The entire film takes place in a military hospital. Men stay there to recoup before being sent home. Most of the men have been there a while, and are great friends. And then they get a new patient, Richard Todd. He’s a Scottish soldier who is dying, but doesn’t know it. The men are told to be nice to him and make it easier on him. They want to do that, only Todd is a complete asshole to everyone. He’s gruff, mean, and just not friendly at all. Definitely not easy to like. Though eventually the men get him to soften up, and learn why he is the way he is, and he even starts to fall for the head nurse at the camp (the one all the men have a crush on). It’s really great. My biggest compliment to this movie is that it doesn’t end with the guy’s death. It would have been so easy to have him die, but this movie doesn’t do that. It lets him live, knowing he’s gonna die any day. Which most movies wouldn’t do.

I really love the Richard Todd performance here. Though I feel like a lot of it is built into the role more than what he does with it. You know what I mean? He adequately brings it through all the motions, but it doesn’t feel particularly inspired. I love that he’s here, and on pure entertainment value, he might be third. But on performance, he’s probably fifth. And on vote, he’s fourth or fifth. I wouldn’t take him, but I love that he’s here, and I think this is one of the more underrated films and performances on this entire Quest.

Sands of Iwo Jima is basically the same kind of film as Twelve O’Clock High.

John Wayne is the tough as nails commander of an inexperienced unit. And he’s incredibly hard on the men, to the point where they start to hate him. But of course, in the end, we’re gonna realize that he was doing it to get the men prepared for battle, and in the end they’re gonna respect what he did, because he did it to keep them alive. And of course he’s a complex man with his own problems going on.

Wayne is really strong here. Why they chose this film in particular to nominate him, I don’t know. The role makes sense, but it’s not like he’s markedly better here than he ever is. I’m definitely not opposed to it though. Totally fine with it. Though he is at best a third choice in the category. Definitely would take Crawford and Peck over him.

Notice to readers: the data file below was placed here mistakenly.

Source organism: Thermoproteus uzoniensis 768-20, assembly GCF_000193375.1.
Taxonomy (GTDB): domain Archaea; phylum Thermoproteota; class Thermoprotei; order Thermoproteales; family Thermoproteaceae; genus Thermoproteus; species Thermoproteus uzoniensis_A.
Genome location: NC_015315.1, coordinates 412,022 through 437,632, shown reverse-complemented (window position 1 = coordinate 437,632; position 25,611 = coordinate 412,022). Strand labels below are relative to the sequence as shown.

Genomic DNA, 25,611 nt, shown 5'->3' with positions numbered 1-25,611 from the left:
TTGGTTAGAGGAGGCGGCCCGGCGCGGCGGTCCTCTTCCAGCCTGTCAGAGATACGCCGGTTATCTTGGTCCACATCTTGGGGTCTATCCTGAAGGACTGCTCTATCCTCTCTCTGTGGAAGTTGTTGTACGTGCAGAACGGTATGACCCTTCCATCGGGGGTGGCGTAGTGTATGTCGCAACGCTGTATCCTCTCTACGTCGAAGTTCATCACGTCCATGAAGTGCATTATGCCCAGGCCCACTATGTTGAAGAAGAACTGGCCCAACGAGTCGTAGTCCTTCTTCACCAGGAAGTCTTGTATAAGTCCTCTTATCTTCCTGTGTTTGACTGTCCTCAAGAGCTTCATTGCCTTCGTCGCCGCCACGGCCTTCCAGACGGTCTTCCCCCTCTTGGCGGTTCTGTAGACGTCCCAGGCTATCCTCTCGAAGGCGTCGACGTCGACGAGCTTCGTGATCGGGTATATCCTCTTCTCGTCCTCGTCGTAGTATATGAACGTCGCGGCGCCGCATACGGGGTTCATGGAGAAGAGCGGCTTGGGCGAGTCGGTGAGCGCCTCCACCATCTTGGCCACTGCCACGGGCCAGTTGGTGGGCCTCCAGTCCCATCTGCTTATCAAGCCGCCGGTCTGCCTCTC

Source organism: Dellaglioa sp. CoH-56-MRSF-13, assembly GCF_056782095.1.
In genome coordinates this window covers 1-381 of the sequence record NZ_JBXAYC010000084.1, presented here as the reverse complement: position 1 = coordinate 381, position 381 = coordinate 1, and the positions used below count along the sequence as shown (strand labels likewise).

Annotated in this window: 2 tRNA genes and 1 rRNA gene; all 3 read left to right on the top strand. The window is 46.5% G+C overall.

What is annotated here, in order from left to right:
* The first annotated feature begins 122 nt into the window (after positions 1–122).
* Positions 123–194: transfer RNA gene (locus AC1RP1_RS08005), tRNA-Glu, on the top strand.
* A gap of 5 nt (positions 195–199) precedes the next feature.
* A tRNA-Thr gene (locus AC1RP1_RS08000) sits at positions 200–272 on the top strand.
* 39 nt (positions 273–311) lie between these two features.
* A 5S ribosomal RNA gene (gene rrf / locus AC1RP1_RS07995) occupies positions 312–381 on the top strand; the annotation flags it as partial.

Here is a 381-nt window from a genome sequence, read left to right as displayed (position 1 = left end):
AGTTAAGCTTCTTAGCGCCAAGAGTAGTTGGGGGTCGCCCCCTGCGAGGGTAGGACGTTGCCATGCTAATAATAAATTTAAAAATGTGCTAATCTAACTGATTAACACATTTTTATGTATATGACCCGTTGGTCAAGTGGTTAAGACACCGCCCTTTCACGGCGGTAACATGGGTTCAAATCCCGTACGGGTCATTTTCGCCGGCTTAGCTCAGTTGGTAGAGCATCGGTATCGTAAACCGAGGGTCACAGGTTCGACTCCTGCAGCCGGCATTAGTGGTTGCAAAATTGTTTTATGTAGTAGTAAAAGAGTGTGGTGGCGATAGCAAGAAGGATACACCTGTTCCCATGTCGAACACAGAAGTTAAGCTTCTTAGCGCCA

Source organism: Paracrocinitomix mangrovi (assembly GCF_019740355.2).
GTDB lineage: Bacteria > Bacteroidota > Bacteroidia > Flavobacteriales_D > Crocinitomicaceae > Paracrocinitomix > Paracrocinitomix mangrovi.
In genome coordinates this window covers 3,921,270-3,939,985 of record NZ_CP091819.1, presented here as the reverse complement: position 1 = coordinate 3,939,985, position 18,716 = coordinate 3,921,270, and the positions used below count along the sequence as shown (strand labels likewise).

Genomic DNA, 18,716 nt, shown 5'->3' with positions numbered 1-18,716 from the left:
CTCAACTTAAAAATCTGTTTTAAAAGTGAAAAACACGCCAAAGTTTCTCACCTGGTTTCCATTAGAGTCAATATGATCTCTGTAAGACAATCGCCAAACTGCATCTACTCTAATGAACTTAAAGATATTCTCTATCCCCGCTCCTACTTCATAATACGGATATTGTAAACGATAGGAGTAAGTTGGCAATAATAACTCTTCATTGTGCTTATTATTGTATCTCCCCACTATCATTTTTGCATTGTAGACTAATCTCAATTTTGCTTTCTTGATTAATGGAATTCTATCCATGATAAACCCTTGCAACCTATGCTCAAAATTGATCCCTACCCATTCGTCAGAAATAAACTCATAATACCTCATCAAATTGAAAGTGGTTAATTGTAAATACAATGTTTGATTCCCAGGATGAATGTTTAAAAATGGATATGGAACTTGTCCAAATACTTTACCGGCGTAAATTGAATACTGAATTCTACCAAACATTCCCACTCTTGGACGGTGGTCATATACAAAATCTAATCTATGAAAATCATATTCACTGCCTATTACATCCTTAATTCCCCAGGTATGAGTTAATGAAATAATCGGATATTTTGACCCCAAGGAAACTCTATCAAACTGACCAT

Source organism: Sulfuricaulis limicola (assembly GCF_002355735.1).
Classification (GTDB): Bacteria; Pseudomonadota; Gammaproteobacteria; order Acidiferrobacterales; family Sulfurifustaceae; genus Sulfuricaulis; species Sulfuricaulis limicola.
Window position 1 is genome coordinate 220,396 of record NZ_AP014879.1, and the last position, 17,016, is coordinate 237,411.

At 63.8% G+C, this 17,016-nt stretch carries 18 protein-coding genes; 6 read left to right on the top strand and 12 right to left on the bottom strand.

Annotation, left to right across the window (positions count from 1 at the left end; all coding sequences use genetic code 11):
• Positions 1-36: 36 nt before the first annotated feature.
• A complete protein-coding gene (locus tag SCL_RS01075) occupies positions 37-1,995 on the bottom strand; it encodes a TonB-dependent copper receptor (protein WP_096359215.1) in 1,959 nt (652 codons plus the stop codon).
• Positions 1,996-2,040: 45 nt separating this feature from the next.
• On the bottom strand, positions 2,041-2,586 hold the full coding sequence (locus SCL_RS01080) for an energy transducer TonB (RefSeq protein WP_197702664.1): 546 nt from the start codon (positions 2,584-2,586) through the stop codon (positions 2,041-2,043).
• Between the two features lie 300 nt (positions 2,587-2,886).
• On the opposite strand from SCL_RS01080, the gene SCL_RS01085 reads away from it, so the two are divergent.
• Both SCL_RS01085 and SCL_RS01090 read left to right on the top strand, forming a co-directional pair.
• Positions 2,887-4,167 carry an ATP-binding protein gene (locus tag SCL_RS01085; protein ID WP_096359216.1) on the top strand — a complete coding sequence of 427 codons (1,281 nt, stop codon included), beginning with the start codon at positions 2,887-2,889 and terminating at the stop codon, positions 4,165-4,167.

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The Reconsideration: Crawford stands tall, and none of the others come close to what he achieves. Peck almost comes close, but he’s a fairly distant second. Wayne is solid, but can’t compete at all, and the other two — nominations are the reward there. Crawford is the choice. You see the performance, you get it. He’s the winner.

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Rankings (category):

  1. Broderick Crawford, All the King’s Men
  2. Gregory Peck, Twelve O’Clock High
  3. John Wayne, Sands of Iwo Jima
  4. Kirk Douglas, Champion
  5. Richard Todd, The Hasty Heart

Rankings (films):

  1. All the King’s Men
  2. The Hasty Heart
  3. Twelve O’Clock High
  4. Sands of Iwo Jima
  5. Champion

My Vote: Broderick Crawford, All the King’s Men


All the King’s Men is a classic, and essential. It’s a Best Picture winner, and those should be considered essential. But Crawford’s performance is one of the great performances of all time, and the film is just terrific on top of that. No reason for any film buff to skip this.